REVIEW: “The Dark Knight Rises”

The superhero genre has been going strong for several years now and I’ve been wondering when was it going to run out of steam. At what point was the quality of the films going to suffer leading audiences to say enough is enough? In 2005 Christopher Nolan made a great contribution to the genre with “Batman Begins”. He followed it up with 2008′ s phenomenal “The Dark Knight”, a film that was not only one of the best sequels ever made but a demonstrative statement showing that superhero films can be legitimate and powerful forms of cinematic entertainment.

That brings us to “The Dark Knight Rises” the final film of Christopher Nolan’s Batman run and the end of what could easily go down as one of the best movie trilogies in motion picture history. “The Dark Knight Rises” is smart, layered, gritty, moving, and action-packed. Nolan not only wraps up his series in a competent and satisfying way, he gives us one of the most potent and energetic movie experiences you’ll find – a near perfect mix of comic book action, socially reflective drama, and expert storytelling. If these are the kinds of films we could get regularly from the superhero genre, I see no limit to their lifespans.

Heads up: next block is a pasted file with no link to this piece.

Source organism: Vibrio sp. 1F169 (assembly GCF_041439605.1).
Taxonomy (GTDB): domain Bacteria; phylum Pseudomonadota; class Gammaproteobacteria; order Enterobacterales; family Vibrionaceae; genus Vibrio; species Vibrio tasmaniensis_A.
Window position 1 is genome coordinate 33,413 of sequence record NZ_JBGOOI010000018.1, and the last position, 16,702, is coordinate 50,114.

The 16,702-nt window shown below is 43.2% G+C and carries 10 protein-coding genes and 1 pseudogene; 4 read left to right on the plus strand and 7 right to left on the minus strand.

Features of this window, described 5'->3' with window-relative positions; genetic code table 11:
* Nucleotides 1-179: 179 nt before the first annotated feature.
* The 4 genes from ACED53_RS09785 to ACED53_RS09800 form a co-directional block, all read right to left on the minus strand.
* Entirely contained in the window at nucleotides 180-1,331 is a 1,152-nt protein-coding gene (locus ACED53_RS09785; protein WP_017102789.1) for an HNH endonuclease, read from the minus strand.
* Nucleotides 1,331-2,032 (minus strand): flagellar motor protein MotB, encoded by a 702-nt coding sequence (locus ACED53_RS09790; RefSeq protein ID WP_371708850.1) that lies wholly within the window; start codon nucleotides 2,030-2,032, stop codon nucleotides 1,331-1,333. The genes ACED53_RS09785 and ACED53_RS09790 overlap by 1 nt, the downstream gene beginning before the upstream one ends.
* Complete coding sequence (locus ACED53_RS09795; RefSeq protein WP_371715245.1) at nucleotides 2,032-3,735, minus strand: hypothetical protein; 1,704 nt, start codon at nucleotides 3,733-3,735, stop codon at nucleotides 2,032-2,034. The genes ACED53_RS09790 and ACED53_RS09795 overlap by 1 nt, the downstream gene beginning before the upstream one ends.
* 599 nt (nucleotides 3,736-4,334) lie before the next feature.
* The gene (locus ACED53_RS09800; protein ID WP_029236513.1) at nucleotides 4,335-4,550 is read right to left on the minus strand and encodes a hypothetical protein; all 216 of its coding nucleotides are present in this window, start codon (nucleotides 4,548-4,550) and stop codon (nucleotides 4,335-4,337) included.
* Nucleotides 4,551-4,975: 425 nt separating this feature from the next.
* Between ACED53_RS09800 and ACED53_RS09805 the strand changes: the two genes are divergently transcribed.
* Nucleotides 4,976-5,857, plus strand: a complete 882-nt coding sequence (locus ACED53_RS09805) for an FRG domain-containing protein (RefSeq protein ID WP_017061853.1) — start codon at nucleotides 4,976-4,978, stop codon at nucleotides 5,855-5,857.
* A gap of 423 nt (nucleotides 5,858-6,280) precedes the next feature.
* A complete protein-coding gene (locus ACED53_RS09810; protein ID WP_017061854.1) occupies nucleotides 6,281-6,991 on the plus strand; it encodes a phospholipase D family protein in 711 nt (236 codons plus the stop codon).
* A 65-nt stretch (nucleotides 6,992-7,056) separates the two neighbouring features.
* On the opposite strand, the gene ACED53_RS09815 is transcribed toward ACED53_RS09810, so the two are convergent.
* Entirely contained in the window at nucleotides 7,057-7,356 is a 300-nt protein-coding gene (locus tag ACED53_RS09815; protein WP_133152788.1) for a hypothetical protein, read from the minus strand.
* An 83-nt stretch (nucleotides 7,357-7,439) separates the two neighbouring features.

This film takes place 8 years after Batman rode off into the shadows at the end of “The Dark Knight”. Batman is a fugitive, unjustly but willingly, wanted for the murder of Harvey Dent. There have been no Batman sightings during this time and crime in Gotham City has declined due to an inspired city leadership and law enforcement armed with the Dent Act. Bruce Wayne (Christian Bale) has become a hobbled recluse, spending all of his time in a closed off wing of Wayne Manor where long-time family friend and faithful butler Alfred (Michael Caine) is his only contact with the outside world. Gotham has become lethargic in its approach to crime and peace time has made the city leaders careless. Everyone except commissioner Jim Gordon (Gary Oldman) and Officer Blake (Joseph Gordon-Levitt), a devoted young patrolman. With their guard down, the city is hit head-on by a brutal but calculated terrorist named Bane (Tom Hardy). Bane’s destructive assault on Gotham cripples the city and as all-out anarchy takes hold, the need for Batman is greater than ever.